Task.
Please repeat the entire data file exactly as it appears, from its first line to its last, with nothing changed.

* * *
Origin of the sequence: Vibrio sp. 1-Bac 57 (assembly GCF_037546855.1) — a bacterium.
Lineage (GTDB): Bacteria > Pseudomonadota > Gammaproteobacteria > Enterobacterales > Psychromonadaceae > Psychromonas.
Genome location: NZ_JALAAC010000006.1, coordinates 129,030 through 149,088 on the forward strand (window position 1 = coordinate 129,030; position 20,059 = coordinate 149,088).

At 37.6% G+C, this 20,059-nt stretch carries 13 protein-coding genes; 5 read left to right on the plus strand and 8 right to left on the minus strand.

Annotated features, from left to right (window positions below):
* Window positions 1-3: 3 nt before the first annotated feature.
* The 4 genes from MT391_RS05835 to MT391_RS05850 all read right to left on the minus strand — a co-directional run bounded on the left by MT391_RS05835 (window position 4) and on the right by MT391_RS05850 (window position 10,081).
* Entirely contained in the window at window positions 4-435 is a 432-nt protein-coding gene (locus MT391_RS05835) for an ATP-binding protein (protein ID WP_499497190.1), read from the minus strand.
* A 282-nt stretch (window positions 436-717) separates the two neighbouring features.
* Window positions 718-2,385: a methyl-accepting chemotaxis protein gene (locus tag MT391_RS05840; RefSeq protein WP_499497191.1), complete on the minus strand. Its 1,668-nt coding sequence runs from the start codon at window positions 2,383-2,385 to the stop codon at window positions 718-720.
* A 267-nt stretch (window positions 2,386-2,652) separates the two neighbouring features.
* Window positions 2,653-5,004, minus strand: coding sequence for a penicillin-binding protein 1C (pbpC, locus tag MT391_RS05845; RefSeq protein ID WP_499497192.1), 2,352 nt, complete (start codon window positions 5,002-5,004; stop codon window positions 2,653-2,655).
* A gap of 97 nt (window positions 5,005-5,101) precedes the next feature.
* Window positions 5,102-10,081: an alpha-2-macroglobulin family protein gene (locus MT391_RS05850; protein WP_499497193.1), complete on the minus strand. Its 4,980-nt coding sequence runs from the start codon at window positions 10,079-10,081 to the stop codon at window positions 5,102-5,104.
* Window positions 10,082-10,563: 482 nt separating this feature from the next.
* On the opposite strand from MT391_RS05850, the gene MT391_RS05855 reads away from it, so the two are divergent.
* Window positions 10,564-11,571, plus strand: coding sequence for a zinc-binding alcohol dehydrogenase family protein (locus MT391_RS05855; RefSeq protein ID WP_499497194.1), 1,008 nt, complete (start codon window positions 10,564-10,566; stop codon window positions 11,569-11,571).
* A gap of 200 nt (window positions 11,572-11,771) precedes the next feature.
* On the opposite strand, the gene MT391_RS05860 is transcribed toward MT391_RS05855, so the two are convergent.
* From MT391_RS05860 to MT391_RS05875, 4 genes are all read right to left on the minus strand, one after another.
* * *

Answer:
Origin of the sequence: Vibrio sp. 1-Bac 57 (assembly GCF_037546855.1) — a bacterium.
Lineage (GTDB): Bacteria > Pseudomonadota > Gammaproteobacteria > Enterobacterales > Psychromonadaceae > Psychromonas.
Genome location: NZ_JALAAC010000006.1, coordinates 129,030 through 149,088 on the forward strand (window position 1 = coordinate 129,030; position 20,059 = coordinate 149,088).

At 37.6% G+C, this 20,059-nt stretch carries 13 protein-coding genes; 5 read left to right on the plus strand and 8 right to left on the minus strand.

Annotated features, from left to right (window positions below):
* Window positions 1-3: 3 nt before the first annotated feature.
* The 4 genes from MT391_RS05835 to MT391_RS05850 all read right to left on the minus strand — a co-directional run bounded on the left by MT391_RS05835 (window position 4) and on the right by MT391_RS05850 (window position 10,081).
* Entirely contained in the window at window positions 4-435 is a 432-nt protein-coding gene (locus MT391_RS05835) for an ATP-binding protein (protein ID WP_499497190.1), read from the minus strand.
* A 282-nt stretch (window positions 436-717) separates the two neighbouring features.
* Window positions 718-2,385: a methyl-accepting chemotaxis protein gene (locus tag MT391_RS05840; RefSeq protein WP_499497191.1), complete on the minus strand. Its 1,668-nt coding sequence runs from the start codon at window positions 2,383-2,385 to the stop codon at window positions 718-720.
* A 267-nt stretch (window positions 2,386-2,652) separates the two neighbouring features.
* Window positions 2,653-5,004, minus strand: coding sequence for a penicillin-binding protein 1C (pbpC, locus tag MT391_RS05845; RefSeq protein ID WP_499497192.1), 2,352 nt, complete (start codon window positions 5,002-5,004; stop codon window positions 2,653-2,655).
* A gap of 97 nt (window positions 5,005-5,101) precedes the next feature.
* Window positions 5,102-10,081: an alpha-2-macroglobulin family protein gene (locus MT391_RS05850; protein WP_499497193.1), complete on the minus strand. Its 4,980-nt coding sequence runs from the start codon at window positions 10,079-10,081 to the stop codon at window positions 5,102-5,104.
* Window positions 10,082-10,563: 482 nt separating this feature from the next.
* On the opposite strand from MT391_RS05850, the gene MT391_RS05855 reads away from it, so the two are divergent.
* Window positions 10,564-11,571, plus strand: coding sequence for a zinc-binding alcohol dehydrogenase family protein (locus MT391_RS05855; RefSeq protein ID WP_499497194.1), 1,008 nt, complete (start codon window positions 10,564-10,566; stop codon window positions 11,569-11,571).
* A gap of 200 nt (window positions 11,572-11,771) precedes the next feature.
* On the opposite strand, the gene MT391_RS05860 is transcribed toward MT391_RS05855, so the two are convergent.
* From MT391_RS05860 to MT391_RS05875, 4 genes are all read right to left on the minus strand, one after another.